In the World

The conversation Akin provoked

It's hard to imagine a more efficient way to rack up diverse denunciations than Rep. Todd Akin's approach in an interview on Sunday, when in one breath he both promoted a foul bit of junk science alleging that rape victims don't generally get pregnant (and thus don't need abortion services) and coined the term "legitimate rape." Pretty much everyone everywhere has condemned his comments, and rightly so.

A number of rape victims have written responses, including Shauna Prewitt, whose post at xoJane went viral and taught a lot of us something appalling that we didn't know: when a rape victim gets pregnant and chooses to carry to term and keep the baby, in many states there is little to prevent her attacker from asserting parental rights.

Within the Republican party, Akin—who is challenging Sen. Claire McCaskill for her seat—has swiftly become persona non grata. The party's leadership wants someone else on the ballot in November, and it wants to make sure everyone understands that the GOP generally doesn't share Akin's views on rape or abortion. Even Congressman Ryan has condemned Akin's statement—though when Akin said "legitimate rape" he was grasping for the phrase "forcible rape," the phrase he, Ryan and others used in legislation they cosponsored.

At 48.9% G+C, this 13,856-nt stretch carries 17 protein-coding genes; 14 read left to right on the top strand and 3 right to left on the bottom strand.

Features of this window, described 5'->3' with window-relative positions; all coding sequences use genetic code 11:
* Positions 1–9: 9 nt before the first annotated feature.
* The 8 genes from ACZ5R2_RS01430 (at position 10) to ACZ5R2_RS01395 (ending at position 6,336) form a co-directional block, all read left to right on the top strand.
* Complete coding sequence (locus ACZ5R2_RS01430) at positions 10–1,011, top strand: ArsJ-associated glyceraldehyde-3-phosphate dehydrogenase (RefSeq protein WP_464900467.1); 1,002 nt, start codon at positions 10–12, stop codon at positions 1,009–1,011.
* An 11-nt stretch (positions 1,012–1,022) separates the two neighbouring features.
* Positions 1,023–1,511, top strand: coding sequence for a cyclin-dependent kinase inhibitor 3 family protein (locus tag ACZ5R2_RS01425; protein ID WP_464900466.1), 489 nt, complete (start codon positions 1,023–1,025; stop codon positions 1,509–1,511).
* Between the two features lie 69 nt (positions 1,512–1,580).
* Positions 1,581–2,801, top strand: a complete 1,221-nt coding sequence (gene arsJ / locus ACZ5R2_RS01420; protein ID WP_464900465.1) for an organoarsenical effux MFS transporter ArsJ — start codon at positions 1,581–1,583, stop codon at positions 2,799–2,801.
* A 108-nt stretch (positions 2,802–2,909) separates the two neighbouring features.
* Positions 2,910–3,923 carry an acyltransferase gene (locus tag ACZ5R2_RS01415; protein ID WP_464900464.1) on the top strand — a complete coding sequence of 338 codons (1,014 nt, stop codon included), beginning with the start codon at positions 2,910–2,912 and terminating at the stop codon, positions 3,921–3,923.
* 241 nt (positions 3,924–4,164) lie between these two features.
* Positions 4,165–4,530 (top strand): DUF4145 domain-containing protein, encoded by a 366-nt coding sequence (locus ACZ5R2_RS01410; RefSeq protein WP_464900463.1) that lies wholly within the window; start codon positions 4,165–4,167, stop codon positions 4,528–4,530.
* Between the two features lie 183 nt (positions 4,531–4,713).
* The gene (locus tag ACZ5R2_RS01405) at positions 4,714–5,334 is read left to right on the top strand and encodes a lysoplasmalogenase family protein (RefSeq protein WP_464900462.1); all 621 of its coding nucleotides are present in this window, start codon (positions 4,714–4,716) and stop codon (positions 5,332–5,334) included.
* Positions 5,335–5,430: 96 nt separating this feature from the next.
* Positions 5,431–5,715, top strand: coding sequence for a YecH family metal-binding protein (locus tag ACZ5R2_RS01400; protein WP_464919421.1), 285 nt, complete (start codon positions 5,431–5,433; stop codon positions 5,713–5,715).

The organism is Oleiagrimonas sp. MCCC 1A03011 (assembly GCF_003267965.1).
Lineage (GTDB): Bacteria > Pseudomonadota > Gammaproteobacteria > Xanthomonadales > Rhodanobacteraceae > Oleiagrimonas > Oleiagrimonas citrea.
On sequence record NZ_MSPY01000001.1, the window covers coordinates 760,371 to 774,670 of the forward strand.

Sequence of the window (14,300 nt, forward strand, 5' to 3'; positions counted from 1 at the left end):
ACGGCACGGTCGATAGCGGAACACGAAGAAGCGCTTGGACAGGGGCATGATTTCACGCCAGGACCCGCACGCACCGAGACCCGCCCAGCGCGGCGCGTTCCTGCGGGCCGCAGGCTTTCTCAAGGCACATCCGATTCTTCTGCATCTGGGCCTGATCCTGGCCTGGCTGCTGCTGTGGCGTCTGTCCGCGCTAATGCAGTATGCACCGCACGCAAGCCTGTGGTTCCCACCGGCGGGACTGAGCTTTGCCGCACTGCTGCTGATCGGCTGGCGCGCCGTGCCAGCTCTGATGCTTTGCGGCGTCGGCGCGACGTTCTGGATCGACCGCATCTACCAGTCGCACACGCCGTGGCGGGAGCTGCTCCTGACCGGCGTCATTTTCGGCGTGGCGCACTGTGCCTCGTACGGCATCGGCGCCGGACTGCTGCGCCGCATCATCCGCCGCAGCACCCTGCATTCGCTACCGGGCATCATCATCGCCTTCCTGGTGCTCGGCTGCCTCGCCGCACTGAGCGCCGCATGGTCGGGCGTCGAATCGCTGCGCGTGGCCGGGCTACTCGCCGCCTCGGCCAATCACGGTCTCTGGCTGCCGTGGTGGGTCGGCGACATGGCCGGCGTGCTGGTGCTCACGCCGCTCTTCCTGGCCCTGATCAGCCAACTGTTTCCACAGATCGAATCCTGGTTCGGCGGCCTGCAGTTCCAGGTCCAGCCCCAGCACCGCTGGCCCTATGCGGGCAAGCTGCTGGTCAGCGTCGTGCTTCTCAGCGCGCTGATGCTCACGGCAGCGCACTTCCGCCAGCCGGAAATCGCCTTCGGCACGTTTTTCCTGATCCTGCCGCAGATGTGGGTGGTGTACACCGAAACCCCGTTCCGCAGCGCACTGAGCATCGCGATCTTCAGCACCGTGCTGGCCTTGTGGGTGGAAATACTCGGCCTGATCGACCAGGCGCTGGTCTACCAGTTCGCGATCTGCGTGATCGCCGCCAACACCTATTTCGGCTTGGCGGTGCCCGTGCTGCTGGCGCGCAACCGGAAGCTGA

While Akin's position on abortion—he opposes it even in cases of rape or incest—is more hardline than that of his party's mainstream or its presidential nominee, it's familiar within the anti-abortion-rights movement, as is the false rationale that rape victims don't get pregnant. And, while the former can fairly be called extreme, it does boast a certain internal consistency. Third wayers and common grounders tend to make much out of the fact that most people on either side of the abortion issue in fact support abortion rights in some situations and oppose them in others. What they don't always say is that this fact already represents a lot of compromise, realpolitik and appreciation for moral ambiguity—not necessarily anything like a consensus principled conviction that abortion is okay sometimes and not others.

If a fetus is truly a full-fledged human being, then Akin's view on abortion makes more sense than Romney's. (And yes, such a view can be expressed without explicitly trivializing rape or perpetuating medical falsehoods.) But the mainstream right tends not to follow the fetuses-are-people claim through to its logical conclusions. Instead, one of the most divisive debates of our time continues to function on inconsistent and incoherent terms. Could the Akin flap provoke a better conversation?

Steve Thorngate

The Century managing editor is also a church musician and songwriter.

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